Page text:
Mountain bikers will soon have a unique place to enjoy while traveling through the Whiteshell Provincial Park thanks to the hard work of a group of dedicated volunteers. On June 18, the members of the South Whiteshell Trail Association celebrated when MLA of Lac du Bonnet Wayne Ewasko announced the approval of a $75,000 grant under the Building Sustainable Communities Program. The grant will be used to create a skills area hub at the junction of two trails within the provincial park. “We are thrilled to be able to support this initiative which will bring mountain bikers from all over the country,” said Ewasko. “The volunteers have done an amazing job with developing this trail system, and I look forward to being back here in the fall for the opening.” Developed by the South Whiteshell Trail Association, the Blue Highway Trail (which is named due to the blue ribbons along the trail) is located near Caddy Lake. Most of the trail is on the open rock face with some dirt single track connectors between open rock area. Access to the main Blue Highway loop is via Centennial Trail, also open rock face. Centennial is mixed use and Blue Highway was designed for mountain biking, but is also open to hikers. Gary Turnbull, South Whiteshell Trail Association, Past-President is excited to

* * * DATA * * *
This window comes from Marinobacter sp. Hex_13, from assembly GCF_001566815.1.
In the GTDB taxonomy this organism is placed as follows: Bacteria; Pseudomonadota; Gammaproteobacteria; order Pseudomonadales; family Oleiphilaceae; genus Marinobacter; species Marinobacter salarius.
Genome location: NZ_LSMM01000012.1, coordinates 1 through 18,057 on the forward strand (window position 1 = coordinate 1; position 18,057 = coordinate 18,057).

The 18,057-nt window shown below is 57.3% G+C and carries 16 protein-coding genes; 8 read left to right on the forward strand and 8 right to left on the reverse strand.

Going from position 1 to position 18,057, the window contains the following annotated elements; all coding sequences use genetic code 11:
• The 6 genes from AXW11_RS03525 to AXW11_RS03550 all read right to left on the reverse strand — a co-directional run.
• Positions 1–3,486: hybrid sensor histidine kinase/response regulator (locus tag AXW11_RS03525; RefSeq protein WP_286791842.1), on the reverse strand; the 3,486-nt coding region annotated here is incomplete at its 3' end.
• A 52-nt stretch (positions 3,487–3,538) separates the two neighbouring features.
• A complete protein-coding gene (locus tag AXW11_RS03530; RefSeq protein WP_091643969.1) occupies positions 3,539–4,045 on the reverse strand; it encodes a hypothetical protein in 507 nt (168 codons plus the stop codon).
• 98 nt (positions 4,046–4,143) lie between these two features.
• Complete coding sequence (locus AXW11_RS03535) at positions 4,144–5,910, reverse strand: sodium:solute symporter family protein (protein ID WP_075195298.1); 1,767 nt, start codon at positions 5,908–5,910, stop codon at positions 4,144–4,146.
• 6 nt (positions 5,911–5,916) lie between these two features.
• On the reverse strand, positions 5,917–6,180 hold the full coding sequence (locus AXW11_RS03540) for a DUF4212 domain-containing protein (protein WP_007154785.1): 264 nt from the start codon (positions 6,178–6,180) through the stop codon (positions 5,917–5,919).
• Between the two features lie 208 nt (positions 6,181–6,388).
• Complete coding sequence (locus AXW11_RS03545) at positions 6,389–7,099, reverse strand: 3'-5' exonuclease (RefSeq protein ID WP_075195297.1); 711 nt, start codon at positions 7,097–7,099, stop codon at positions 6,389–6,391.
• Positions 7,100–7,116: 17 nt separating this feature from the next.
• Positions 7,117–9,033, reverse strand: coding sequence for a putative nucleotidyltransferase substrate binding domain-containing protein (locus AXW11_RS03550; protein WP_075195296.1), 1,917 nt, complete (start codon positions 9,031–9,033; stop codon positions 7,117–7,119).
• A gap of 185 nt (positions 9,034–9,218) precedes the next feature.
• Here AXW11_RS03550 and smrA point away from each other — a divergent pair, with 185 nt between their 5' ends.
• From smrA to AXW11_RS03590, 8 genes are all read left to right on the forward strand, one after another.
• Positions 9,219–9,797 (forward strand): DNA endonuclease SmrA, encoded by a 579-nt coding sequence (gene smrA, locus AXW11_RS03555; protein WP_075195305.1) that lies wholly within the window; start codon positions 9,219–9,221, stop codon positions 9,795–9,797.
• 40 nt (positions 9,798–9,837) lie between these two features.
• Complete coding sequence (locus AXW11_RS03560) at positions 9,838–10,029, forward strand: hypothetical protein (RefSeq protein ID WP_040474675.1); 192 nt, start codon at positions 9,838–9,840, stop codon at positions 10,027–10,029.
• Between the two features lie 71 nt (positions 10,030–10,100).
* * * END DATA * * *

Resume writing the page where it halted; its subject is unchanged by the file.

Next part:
see their project enter the next stage. The funds will be used to create a natural skills area and gathering spot for bikers and hikers of all skill levels. “We are passionate to build a trail system for all skill levels of hikers and bikers that allows them to experience the wonder of this landscape,” said Turnbull. “We are pleased that this grant will enable us to build a sustainable and respectful attraction that recognizes the unique geology of the granite rock and the historical relationship of the Anishinaabe nation to this land in the Whiteshell. The final design will be shaped as a Thunderbird. Construction of the new skills area will take place over the summer, with an official opening taking place in the fall. There will be benches, signs and an interpretive centre created at the site. The South Whiteshell Trail Association (SWTA) is a group of volunteer locals, cottagers, businesses and trail enthusiasts who are dedicated to the planning, building, and maintenance of trails in the South Whiteshell Provincial Park. Since 1997, SWTA has collaborated with organizations such as the Trans Canada Trail, Trails Manitoba and Sustainable Development (Parks) to build over 100 km of trails in the Falcon, West Hawk, and Caddy Lake areas. All of the great work done by SWTA depends upon volunteer efforts, donations, grants and fundraising.